Michaela Crimmin, Head of Arts at the RSA was down there this weekend and took this on her phone.

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RSA sets up Arts for COP15 network

The RSA Arts & Ecology Centre has set up the web-based network, Arts For COP15, for artists and arts professionals who are producing work in the run up to and during the UN Climate Change Conference in Copenhagen in December 09.

It is designed as a site to

  • publicise arts events that relate to COP15
  • Share knowledge and resources with other artists and arts professionals
  • discuss how arts strategy around climate and social change can evolve
  • research into the range and success of these projects
  • use arts to increase the noise around COP15
  • encourage artists and arts professionals who are producing work that is about the environment over the next few months to consider using the event as a way of discussing COP15 with their audiences.
For more information, contact Wiliam Shaw, webeditor at the RSA Art & Ecology Centre.

www.arts4cop15.orgwww.rsaartsandecology.org.uk

Robert MacFarlane on literature that inspired action

There was a great article on Edward Abbey by Robert MacFarlane in the weekend’s Guardian.  [I’m inclined to superlatives here, as MacFarlane generously bigged up the RSA Arts & Ecology Centre and our fellow organisations TippingPoint, The Ashden Directory and Cape Farewell in the article].

Anyhow, to the point.

MacFarlane writes about how Abbey’s gloriously rambunctious novel Monkey Wrench Gang became the inspiration for the Earth First! environmental movement in the US, who set about turning Abbey’s fiction into non-fiction through a series of direct actions. Climate change, suggests MacFarlane,  requires not just a technological and political shift but a cultural one too – which is what Abbey’s writing set ablaze for the American conservation movement.

But then MacFarlane starts to ponder where that’s going to come from in relation to climate change. American authors, from Rachel Carson, Edward Abbey, Bill McKibben, Gary Snyder, Cormac MacCarthy and others have produced significant passionate works which have indeed had a galvanising impact on environmental movements. But where, he wonders, are the British equivalents? The British equivalents, he suggests, have an emotional distance which doesn’t “kick your arse off the page” in the way that Abbey’s prose does. But there’s something else too:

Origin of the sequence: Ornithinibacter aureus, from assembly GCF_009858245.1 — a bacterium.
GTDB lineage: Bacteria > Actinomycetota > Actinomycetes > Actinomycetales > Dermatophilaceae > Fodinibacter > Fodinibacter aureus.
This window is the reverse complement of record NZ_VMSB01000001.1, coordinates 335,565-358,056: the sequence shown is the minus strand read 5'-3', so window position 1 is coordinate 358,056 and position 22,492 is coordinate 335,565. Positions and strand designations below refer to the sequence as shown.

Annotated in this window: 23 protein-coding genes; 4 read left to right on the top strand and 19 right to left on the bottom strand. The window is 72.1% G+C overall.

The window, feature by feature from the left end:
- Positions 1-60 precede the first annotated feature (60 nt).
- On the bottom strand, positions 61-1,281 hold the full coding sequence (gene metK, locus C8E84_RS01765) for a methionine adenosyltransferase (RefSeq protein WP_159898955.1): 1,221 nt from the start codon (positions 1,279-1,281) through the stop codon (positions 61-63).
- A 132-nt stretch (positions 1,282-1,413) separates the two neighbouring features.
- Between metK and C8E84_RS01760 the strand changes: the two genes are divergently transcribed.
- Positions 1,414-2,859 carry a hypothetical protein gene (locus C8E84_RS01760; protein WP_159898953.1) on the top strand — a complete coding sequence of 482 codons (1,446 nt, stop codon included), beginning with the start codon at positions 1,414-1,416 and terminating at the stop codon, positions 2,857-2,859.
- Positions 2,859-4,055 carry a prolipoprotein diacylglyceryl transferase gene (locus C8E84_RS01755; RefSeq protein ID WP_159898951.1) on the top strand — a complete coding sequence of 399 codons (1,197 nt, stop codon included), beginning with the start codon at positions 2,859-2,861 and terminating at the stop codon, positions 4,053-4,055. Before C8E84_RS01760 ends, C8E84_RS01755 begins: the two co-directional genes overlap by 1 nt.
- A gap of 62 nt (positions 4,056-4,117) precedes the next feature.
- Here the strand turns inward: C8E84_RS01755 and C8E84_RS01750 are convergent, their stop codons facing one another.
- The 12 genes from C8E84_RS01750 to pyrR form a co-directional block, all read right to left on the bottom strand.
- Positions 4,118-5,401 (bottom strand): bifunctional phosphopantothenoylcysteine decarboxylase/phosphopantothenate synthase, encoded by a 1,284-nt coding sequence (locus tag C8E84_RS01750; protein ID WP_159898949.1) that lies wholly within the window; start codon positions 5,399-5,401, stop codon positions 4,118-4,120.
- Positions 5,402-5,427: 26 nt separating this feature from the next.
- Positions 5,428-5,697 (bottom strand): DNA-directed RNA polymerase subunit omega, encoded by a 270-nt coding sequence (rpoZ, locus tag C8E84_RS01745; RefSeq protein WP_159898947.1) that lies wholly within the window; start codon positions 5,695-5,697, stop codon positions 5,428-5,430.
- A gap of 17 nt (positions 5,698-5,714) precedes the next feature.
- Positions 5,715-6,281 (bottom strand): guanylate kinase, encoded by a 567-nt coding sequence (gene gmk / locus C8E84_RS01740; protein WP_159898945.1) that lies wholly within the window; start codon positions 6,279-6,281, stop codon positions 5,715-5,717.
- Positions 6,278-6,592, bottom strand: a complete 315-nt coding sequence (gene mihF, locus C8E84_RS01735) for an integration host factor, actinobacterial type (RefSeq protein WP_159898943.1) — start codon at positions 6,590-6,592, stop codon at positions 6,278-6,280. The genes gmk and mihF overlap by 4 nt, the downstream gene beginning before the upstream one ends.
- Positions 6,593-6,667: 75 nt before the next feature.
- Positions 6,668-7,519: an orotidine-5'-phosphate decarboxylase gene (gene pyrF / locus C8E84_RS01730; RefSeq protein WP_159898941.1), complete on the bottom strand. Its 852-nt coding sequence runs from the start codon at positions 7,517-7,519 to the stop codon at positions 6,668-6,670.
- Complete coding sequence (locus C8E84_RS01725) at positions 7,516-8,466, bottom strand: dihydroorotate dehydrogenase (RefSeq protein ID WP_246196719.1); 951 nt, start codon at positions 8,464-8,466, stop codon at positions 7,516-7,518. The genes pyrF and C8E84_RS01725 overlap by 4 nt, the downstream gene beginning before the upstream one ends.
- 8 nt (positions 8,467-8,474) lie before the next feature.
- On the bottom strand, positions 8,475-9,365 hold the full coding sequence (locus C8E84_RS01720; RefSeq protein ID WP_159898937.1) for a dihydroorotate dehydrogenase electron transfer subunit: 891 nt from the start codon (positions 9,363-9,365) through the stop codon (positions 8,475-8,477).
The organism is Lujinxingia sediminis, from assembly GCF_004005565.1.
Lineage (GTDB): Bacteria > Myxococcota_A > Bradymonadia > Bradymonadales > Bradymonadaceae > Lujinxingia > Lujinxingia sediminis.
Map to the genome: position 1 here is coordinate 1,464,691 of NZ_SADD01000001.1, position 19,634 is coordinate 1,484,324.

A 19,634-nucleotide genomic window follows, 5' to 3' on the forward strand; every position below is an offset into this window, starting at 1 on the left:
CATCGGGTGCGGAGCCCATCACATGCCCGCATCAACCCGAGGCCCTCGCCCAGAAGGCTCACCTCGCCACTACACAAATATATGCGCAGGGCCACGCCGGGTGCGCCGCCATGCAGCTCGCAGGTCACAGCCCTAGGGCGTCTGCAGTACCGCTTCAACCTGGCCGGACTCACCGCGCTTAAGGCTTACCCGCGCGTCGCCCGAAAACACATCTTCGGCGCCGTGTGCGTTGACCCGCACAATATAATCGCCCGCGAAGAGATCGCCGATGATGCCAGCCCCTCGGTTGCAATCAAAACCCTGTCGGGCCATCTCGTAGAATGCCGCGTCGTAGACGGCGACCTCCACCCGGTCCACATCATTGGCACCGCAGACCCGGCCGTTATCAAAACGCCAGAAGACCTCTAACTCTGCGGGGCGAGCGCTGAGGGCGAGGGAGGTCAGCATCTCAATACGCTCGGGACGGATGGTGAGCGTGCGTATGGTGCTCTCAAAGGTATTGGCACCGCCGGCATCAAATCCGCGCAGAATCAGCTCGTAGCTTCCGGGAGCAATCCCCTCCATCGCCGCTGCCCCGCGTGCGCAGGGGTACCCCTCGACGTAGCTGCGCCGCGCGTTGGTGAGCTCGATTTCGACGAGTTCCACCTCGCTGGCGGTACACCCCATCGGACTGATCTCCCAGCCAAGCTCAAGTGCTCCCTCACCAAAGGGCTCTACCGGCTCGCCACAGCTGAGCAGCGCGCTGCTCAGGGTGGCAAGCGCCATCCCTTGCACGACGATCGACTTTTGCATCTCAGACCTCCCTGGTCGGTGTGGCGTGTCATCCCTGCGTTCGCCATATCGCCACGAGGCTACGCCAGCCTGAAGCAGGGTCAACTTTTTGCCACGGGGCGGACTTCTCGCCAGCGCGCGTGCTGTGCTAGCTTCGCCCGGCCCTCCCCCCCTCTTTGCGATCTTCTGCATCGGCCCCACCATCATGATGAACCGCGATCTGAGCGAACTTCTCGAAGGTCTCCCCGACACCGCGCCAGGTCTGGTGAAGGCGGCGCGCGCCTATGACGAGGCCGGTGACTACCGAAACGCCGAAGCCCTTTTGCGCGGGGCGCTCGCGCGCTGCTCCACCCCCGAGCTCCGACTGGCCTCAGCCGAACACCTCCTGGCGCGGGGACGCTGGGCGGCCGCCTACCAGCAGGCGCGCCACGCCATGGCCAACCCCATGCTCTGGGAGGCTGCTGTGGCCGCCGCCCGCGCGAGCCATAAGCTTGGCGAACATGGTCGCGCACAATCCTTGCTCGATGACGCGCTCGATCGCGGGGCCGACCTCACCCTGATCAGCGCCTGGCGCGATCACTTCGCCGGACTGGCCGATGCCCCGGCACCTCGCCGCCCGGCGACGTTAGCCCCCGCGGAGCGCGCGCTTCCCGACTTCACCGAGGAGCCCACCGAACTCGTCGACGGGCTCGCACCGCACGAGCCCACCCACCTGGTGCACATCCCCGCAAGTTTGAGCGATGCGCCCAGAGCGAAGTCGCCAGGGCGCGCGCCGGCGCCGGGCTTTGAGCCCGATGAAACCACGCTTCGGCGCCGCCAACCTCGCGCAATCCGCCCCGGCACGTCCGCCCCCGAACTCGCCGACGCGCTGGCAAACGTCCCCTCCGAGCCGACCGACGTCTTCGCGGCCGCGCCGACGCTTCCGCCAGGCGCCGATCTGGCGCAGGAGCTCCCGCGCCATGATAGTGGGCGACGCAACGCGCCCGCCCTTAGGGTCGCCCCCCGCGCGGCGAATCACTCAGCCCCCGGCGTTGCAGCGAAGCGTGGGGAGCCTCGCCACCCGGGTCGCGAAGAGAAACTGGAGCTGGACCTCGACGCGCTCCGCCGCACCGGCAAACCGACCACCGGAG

Perhaps the key ethical principle of British environmental literature has been that making us see differently is an essential precursor to making us act differently. So it is that each new generation of British environmental writers finds itself trying to design the literary equivalent of the “killer app”: the glittering argument or stylistic turn that will produce an epiphany in sceptical readers, and so persuade them to change their behaviour. I used to believe in the possibility of this killer app, both as a reader and a writer. But I’m increasingly unsure of its existence. Or, if it exists, of its worth. At least in my experience, environmental literature in Britain gets read almost exclusively by the converted to the converted, and its meaningful ethical impact is minimal tending to zero. As Vernon Klinkenbourg noted with glum elegance last year, most documents of environmental literature are “minority reports – sometimes a minority of one. The assumptions, the hopes, the arguments [of such literature] are contradicted by the way the vast majority of us live, and by the political and economic structures that determine that lifestyle … sceptical readers so seldom pick up this kind of writing, or submit to its evidence.”

The point is that Abbey’s fiction was in many ways hackneyed, fed by the cliche’s of the western pulp novel, but it was great because of the scope of its passion and the sureness of Abbey’s vision. In comparison, are European artists and writers just trying too hard to be clever? Does this create a kind of parochial vision that hobbles artists, blunting their chance of having the kind of impact Abbey did?